Tantalum Oxide

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tantalum oxide is a white crystalline compound inert to most chemicals except hydrofluoric acid. It is readily milled to particle size requirements for a variety of applications including reactive sputter deposition, and ceramic applications. It is typically referred to as Ta2O5.

The one-pot synthesis method is used to synthesize amorphous tantalum or niobium oxides from a solution of fluorotantalic or oxyfluoroniobic acid, with or without other additives. The resulting compounds are subsequently precipitated, filtered and calcined to produce a high-purity amorphous tantalum or amorphous niobium oxide powder. The amorphous form of the compound has excellent corrosion resistance and can be ionically deposited onto titanium substrates to produce an ion irradiation resistant film.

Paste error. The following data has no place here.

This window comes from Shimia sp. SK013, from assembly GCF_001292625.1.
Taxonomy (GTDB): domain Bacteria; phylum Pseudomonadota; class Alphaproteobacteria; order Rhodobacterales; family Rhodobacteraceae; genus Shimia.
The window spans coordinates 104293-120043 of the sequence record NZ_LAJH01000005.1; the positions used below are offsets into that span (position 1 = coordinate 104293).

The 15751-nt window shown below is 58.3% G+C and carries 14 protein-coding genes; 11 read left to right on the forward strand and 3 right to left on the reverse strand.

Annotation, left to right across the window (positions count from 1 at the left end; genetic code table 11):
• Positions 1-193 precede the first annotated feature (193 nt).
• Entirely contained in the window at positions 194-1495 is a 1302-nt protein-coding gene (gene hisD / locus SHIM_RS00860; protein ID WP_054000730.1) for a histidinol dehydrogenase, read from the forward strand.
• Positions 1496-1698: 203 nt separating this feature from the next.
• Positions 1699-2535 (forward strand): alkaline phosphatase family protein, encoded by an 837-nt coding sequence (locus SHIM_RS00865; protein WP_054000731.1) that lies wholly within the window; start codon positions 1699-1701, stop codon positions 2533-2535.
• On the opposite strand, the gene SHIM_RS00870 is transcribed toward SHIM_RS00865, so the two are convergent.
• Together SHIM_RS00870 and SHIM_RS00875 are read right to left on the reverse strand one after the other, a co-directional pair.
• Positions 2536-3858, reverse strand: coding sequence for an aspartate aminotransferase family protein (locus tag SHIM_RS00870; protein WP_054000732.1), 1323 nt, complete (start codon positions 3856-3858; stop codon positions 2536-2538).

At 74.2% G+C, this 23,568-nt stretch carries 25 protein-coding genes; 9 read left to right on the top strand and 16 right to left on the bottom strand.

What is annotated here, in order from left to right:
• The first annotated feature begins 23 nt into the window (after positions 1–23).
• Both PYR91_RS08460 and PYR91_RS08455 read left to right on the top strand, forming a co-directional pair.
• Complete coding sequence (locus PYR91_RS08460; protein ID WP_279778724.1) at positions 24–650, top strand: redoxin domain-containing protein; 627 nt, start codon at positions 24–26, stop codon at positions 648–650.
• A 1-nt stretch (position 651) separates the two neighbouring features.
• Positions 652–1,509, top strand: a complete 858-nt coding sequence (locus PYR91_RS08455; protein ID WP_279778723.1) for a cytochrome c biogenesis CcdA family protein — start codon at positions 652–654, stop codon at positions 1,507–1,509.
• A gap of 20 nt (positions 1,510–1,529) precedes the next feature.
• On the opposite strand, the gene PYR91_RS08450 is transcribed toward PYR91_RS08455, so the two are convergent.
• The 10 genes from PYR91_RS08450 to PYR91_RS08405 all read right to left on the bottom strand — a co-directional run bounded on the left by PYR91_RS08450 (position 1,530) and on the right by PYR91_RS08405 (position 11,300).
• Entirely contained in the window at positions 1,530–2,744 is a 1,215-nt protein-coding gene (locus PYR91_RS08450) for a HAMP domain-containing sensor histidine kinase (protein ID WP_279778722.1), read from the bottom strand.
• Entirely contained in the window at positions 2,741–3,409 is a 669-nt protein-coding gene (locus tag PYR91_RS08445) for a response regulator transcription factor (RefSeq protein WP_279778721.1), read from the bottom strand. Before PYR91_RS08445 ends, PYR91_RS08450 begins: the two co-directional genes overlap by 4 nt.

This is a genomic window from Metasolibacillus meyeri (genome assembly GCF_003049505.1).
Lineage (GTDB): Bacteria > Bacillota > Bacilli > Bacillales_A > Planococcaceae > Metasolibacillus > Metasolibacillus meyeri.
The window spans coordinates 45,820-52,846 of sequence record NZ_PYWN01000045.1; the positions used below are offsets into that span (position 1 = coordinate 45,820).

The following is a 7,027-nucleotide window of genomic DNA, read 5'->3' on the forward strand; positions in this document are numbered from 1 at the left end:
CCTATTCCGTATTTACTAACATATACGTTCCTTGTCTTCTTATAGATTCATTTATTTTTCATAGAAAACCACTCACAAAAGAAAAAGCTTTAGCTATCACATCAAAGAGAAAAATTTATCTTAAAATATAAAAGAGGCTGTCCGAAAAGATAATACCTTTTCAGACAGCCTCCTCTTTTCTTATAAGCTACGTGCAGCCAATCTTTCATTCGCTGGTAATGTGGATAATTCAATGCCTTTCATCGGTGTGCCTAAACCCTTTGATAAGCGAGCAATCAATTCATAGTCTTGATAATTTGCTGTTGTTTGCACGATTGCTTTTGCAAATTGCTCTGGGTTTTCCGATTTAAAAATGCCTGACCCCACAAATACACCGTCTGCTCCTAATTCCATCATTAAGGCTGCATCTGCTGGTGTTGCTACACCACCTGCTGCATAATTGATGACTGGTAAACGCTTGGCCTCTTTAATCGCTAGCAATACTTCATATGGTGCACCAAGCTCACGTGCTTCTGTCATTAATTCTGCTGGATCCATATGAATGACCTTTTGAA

The amorphous form of the compound also has good mechanical strength and can be used as an electrical contact material. This property has been utilized in a wide variety of telecommunication and electronic devices such as capacitors and semiconductor components, such as RRAM (resistive random-access memory) capacitors.

The crystalline form of the compound has poor dimensional stability and can be subjected to rapid thermal degradation, which limits its use in high-temperature applications such as RRAM capacitors. However, the amorphous form of the compound has demonstrated a high resistance to thermal cycling, and it can be used in RRAM capacitors as a replacement for NiO.